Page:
Post Comment

    • SusanDeppner profile image

      Susan Deppner 

      4 years ago from Arkansas USA

      I hope it's working out well for you. I'm sure you'll update as you gain experience.


    This website uses cookies

    As a user in the EEA, your approval is needed on a few things. To provide a better website experience, uses cookies (and other similar technologies) and may collect, process, and share personal data. Please choose which areas of our service you consent to our doing so.

    For more information on managing or withdrawing consents and how we handle data, visit our Privacy Policy at:

    Show Details
    HubPages Device IDThis is used to identify particular browsers or devices when the access the service, and is used for security reasons.
    LoginThis is necessary to sign in to the HubPages Service.
    Google RecaptchaThis is used to prevent bots and spam. (Privacy Policy)
    AkismetThis is used to detect comment spam. (Privacy Policy)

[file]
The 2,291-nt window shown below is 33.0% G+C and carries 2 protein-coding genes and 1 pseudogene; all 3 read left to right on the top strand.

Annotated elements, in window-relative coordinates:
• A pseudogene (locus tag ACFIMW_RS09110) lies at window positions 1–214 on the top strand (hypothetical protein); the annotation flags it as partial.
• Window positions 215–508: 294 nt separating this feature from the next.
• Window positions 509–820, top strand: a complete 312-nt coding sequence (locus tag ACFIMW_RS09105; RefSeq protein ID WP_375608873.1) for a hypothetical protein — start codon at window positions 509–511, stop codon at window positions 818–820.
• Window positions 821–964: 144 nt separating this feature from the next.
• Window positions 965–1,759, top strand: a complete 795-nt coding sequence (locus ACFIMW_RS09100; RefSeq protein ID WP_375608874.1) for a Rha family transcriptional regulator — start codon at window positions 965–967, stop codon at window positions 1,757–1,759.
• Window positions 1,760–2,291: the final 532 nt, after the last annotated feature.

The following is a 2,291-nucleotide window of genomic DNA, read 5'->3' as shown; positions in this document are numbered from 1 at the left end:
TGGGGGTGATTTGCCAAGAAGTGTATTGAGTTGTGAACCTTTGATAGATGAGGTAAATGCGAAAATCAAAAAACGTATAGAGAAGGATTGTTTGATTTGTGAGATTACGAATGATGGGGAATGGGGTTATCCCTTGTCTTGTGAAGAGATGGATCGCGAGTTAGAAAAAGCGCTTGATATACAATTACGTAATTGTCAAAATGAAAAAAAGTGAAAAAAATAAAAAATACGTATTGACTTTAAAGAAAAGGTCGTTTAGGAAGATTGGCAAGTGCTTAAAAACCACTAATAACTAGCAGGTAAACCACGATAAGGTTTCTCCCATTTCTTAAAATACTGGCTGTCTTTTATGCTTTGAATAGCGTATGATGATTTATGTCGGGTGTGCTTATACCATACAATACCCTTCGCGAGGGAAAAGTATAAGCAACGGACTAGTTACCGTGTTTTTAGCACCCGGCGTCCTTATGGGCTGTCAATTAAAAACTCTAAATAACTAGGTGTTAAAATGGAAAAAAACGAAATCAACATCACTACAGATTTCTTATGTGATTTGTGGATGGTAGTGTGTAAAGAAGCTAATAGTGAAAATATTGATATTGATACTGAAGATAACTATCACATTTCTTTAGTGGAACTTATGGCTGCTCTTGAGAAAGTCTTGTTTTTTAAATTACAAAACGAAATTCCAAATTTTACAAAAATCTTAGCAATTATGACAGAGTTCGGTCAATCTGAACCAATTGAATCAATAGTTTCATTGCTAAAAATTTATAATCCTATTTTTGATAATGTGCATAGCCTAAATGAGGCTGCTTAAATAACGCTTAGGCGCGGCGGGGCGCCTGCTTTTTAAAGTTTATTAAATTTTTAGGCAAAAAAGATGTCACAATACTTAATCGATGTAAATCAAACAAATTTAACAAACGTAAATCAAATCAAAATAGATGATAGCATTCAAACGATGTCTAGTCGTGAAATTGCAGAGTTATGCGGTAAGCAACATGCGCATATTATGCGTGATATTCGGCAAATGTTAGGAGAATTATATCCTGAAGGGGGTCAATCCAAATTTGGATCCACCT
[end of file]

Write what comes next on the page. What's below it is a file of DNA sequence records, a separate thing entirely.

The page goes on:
HubPages Google AnalyticsThis is used to provide data on traffic to our website, all personally identifyable data is anonymized. (Privacy Policy)
    HubPages Traffic PixelThis is used to collect data on traffic to articles and other pages on our site. Unless you are signed in to a HubPages account, all personally identifiable information is anonymized.
    Amazon Web ServicesThis is a cloud services platform that we used to host our service. (Privacy Policy)
    CloudflareThis is a cloud CDN service that we use to efficiently deliver files required for our service to operate such as javascript, cascading style sheets, images, and videos. (Privacy Policy)
    Google Hosted LibrariesJavascript software libraries such as jQuery are loaded at endpoints on the or domains, for performance and efficiency reasons. (Privacy Policy)
    Google Custom SearchThis is feature allows you to search the site. (Privacy Policy)
    Google MapsSome articles have Google Maps embedded in them. (Privacy Policy)
    Google ChartsThis is used to display charts and graphs on articles and the author center. (Privacy Policy)
    Google AdSense Host APIThis service allows you to sign up for or associate a Google AdSense account with HubPages, so that you can earn money from ads on your articles. No data is shared unless you engage with this feature. (Privacy Policy)